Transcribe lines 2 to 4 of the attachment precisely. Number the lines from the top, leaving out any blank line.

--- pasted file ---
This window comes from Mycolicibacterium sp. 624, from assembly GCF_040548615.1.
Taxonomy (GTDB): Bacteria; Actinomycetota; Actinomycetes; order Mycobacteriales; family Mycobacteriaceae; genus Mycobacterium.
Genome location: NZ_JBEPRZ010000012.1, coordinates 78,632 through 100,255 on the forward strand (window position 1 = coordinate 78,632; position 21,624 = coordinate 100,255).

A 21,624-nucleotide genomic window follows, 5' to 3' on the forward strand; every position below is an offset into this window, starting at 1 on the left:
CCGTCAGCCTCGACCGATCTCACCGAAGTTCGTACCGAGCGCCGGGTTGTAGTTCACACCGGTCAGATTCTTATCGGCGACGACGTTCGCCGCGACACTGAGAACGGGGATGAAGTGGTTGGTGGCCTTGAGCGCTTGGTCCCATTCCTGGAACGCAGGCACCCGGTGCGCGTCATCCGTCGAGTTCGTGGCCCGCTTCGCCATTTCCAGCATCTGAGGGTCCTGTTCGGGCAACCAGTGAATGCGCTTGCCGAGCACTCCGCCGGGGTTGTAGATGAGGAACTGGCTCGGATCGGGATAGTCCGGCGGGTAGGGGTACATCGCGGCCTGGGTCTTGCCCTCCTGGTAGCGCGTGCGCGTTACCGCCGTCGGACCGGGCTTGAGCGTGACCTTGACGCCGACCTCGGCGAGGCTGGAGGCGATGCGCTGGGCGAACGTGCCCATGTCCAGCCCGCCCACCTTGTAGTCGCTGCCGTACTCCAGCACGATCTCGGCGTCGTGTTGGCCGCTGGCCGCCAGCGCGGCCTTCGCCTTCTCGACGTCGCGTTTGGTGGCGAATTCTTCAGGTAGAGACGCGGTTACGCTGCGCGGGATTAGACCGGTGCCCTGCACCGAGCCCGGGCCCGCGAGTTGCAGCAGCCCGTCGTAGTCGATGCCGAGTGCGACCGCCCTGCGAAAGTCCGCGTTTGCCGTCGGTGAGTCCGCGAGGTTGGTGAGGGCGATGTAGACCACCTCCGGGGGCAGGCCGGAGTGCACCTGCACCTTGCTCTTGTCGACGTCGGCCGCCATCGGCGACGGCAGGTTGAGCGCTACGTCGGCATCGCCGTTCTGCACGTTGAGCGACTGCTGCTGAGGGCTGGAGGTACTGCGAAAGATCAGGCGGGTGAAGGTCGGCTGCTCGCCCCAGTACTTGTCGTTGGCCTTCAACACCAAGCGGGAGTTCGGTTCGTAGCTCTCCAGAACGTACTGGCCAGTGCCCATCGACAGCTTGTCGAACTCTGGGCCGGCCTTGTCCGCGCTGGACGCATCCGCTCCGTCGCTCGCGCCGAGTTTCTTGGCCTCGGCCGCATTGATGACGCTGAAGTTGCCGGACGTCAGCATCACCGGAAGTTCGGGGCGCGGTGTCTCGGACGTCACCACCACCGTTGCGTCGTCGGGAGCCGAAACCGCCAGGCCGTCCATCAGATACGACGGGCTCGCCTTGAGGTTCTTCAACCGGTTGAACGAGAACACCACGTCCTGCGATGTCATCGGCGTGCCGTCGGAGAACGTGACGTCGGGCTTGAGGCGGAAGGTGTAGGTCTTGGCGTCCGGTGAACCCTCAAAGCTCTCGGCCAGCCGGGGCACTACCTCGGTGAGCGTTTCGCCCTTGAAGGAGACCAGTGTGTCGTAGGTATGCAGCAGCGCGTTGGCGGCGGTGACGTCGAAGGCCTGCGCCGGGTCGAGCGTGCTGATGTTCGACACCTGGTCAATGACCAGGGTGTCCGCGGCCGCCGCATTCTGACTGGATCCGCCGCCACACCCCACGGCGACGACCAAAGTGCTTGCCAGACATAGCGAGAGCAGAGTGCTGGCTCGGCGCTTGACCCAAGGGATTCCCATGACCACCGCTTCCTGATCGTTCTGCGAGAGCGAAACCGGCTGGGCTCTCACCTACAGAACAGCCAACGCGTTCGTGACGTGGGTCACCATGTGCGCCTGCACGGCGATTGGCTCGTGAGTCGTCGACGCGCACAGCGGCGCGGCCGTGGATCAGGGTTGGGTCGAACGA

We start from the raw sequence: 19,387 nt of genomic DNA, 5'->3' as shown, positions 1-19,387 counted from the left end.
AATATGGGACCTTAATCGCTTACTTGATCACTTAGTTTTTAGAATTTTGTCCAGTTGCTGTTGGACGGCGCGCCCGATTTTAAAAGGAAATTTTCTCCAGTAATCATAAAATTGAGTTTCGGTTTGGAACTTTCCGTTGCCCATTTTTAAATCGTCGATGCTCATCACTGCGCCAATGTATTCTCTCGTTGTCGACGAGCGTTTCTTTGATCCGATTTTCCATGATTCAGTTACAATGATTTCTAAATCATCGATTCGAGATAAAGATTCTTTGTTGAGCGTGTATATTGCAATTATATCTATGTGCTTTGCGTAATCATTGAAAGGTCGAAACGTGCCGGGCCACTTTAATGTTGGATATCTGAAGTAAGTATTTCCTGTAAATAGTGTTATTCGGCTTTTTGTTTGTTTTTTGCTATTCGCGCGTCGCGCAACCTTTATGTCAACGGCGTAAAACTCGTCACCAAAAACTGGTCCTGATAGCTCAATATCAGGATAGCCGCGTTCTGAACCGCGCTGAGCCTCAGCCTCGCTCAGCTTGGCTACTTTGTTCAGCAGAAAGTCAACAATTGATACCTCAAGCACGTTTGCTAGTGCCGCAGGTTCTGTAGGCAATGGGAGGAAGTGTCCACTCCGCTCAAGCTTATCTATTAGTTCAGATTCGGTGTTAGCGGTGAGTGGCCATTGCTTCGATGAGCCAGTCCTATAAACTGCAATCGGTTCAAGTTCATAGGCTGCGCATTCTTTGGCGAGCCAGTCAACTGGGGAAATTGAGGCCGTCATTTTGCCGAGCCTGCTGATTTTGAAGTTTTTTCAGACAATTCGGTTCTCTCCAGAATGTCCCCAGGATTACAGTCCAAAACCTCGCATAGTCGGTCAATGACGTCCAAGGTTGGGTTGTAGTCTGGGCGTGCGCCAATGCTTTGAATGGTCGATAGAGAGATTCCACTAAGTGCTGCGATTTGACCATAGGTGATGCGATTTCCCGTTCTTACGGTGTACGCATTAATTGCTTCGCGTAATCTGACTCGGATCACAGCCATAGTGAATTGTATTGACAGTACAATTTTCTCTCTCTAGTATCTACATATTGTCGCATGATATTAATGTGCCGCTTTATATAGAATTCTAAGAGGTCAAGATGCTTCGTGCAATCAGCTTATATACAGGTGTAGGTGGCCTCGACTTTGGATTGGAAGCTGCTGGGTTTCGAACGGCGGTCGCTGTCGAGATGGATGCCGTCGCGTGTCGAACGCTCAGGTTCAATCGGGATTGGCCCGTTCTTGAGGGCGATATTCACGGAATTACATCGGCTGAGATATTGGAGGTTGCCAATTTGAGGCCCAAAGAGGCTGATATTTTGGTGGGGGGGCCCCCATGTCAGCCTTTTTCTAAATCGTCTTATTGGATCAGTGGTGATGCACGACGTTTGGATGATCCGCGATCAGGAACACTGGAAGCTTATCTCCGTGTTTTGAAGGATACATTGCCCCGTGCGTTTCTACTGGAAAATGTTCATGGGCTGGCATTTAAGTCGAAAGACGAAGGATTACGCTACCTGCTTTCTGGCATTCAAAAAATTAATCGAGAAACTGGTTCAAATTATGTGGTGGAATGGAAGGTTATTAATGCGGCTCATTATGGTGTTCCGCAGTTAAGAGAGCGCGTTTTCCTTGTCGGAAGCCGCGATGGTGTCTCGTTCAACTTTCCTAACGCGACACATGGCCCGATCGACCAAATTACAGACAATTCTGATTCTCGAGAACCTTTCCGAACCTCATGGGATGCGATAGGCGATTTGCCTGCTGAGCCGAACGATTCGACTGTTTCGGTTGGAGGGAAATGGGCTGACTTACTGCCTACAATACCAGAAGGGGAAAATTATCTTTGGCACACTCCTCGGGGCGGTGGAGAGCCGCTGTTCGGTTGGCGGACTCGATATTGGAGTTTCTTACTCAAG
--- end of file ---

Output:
Taxonomy (GTDB): Bacteria; Actinomycetota; Actinomycetes; order Mycobacteriales; family Mycobacteriaceae; genus Mycobacterium.
Genome location: NZ_JBEPRZ010000012.1, coordinates 78,632 through 100,255 on the forward strand (window position 1 = coordinate 78,632; position 21,624 = coordinate 100,255).

A 21,624-nucleotide genomic window follows, 5' to 3' on the forward strand; every position below is an offset into this window, starting at 1 on the left: